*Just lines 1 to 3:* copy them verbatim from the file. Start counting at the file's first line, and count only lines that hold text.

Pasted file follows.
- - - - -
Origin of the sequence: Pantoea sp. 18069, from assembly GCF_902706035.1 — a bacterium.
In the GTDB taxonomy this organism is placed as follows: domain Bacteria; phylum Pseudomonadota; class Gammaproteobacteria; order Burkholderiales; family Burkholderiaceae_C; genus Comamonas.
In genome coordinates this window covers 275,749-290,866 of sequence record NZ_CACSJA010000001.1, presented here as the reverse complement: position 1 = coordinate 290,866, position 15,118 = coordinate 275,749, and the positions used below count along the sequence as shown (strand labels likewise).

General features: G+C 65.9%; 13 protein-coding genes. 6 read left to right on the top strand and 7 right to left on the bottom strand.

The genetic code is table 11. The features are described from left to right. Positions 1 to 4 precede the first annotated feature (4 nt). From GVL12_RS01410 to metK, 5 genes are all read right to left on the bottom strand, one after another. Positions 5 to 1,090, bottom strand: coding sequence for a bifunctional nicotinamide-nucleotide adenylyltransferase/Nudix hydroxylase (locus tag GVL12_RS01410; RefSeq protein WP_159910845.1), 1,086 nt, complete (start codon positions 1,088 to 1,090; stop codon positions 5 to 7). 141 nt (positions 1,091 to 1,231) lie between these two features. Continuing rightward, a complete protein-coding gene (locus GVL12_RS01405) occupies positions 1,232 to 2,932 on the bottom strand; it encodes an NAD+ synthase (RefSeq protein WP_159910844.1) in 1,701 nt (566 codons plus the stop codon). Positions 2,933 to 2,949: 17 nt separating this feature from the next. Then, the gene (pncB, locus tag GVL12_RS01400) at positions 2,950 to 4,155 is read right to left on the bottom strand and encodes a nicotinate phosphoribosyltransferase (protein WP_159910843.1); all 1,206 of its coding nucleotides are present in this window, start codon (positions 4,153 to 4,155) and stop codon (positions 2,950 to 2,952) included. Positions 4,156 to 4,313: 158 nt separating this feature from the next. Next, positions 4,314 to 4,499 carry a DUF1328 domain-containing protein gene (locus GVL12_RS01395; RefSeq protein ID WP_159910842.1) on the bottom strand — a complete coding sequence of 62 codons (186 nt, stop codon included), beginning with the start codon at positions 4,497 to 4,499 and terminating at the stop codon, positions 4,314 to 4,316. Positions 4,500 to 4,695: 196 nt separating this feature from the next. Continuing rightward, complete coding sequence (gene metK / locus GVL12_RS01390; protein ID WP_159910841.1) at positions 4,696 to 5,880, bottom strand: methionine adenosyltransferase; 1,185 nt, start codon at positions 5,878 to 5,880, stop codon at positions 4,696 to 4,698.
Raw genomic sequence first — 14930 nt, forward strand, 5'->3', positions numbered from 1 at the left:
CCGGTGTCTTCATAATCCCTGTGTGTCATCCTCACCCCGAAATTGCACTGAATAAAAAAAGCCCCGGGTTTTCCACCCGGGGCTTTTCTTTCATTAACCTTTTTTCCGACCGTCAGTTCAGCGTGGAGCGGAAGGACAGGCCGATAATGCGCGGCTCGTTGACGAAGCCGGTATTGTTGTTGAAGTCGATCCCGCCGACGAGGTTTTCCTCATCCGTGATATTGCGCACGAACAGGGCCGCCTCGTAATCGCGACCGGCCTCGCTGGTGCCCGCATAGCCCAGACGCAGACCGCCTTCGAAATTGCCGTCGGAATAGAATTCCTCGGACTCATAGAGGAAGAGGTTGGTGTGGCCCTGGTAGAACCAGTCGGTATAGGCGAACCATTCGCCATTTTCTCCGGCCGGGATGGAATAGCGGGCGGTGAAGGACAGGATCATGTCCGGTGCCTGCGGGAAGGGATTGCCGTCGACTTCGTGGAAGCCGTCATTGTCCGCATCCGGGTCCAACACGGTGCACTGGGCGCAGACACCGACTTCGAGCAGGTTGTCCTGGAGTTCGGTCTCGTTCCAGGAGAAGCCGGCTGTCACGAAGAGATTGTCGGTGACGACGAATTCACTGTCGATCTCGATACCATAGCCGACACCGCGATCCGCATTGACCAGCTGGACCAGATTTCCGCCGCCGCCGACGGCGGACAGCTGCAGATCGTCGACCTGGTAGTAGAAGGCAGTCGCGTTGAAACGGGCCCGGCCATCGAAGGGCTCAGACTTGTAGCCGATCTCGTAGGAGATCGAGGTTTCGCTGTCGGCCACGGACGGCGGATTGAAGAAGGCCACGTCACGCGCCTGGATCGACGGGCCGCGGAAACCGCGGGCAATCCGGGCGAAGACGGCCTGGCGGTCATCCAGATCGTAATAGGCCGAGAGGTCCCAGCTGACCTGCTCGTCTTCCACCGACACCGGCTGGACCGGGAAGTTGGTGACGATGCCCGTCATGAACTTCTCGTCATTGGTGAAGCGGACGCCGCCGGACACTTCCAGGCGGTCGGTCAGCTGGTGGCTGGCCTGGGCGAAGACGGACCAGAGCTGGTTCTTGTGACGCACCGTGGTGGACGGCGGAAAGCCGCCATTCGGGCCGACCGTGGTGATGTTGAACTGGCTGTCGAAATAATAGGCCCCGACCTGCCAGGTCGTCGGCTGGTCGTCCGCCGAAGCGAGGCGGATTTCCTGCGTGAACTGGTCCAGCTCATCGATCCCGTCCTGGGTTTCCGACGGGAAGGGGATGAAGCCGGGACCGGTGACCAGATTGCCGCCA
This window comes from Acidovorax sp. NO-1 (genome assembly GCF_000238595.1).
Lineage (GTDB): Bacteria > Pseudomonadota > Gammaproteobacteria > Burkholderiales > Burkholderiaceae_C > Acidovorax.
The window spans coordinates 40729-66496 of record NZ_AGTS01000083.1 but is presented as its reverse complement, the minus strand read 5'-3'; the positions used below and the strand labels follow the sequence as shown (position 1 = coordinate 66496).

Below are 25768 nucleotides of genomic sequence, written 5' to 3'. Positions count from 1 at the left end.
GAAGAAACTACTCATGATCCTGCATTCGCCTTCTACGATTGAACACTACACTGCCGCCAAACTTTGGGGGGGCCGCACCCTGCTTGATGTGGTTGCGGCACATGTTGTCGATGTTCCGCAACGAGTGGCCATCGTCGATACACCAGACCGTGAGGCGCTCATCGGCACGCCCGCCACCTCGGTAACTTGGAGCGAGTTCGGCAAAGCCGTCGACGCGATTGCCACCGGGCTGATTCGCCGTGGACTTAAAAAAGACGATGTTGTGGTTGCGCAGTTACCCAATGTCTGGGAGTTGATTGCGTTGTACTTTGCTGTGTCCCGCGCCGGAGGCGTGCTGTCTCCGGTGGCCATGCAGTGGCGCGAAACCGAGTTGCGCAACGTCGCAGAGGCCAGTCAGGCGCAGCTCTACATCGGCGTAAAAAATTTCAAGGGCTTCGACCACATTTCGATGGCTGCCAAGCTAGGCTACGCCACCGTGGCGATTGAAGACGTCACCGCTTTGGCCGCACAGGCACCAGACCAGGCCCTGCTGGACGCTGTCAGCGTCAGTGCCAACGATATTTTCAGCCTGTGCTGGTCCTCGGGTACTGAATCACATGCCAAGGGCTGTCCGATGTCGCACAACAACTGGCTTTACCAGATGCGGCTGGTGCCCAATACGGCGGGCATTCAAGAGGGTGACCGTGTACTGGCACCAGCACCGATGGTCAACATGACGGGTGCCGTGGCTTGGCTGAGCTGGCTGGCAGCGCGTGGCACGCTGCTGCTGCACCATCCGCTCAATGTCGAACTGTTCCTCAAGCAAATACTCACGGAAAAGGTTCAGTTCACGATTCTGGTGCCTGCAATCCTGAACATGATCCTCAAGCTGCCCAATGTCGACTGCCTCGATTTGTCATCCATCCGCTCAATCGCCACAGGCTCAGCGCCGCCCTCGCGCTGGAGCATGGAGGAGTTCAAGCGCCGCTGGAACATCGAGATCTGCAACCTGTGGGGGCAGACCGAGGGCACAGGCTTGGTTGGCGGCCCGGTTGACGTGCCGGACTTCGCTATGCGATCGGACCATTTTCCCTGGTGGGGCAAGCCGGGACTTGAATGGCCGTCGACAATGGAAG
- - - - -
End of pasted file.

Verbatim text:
Origin of the sequence: Pantoea sp. 18069, from assembly GCF_902706035.1 — a bacterium.
In the GTDB taxonomy this organism is placed as follows: domain Bacteria; phylum Pseudomonadota; class Gammaproteobacteria; order Burkholderiales; family Burkholderiaceae_C; genus Comamonas.
In genome coordinates this window covers 275,749-290,866 of sequence record NZ_CACSJA010000001.1, presented here as the reverse complement: position 1 = coordinate 290,866, position 15,118 = coordinate 275,749, and the positions used below count along the sequence as shown (strand labels likewise).